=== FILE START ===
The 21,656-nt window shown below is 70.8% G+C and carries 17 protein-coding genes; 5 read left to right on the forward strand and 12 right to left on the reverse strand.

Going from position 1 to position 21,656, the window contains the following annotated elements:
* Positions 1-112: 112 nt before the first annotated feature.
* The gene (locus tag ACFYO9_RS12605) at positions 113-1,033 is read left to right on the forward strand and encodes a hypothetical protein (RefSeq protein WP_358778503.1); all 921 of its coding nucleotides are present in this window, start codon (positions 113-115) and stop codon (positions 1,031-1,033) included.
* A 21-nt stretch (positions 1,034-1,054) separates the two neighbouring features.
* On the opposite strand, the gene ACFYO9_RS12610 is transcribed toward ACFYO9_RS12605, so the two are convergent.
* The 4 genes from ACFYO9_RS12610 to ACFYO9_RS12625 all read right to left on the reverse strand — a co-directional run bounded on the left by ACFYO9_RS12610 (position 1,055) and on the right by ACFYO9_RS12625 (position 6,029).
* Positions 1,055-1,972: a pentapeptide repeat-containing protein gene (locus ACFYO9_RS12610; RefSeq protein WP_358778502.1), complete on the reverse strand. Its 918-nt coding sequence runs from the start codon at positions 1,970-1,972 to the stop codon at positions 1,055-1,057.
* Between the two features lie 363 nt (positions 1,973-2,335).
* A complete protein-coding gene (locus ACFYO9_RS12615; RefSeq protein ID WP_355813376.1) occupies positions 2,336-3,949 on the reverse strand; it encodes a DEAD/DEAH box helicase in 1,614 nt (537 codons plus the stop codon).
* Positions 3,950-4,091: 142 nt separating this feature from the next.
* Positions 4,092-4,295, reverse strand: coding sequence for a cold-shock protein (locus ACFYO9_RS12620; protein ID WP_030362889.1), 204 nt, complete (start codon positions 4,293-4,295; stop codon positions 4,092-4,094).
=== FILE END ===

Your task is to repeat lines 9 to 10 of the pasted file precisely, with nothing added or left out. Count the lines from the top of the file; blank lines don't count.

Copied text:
* Between the two features lie 363 nt (positions 1,973-2,335).
* A complete protein-coding gene (locus ACFYO9_RS12615; RefSeq protein ID WP_355813376.1) occupies positions 2,336-3,949 on the reverse strand; it encodes a DEAD/DEAH box helicase in 1,614 nt (537 codons plus the stop codon).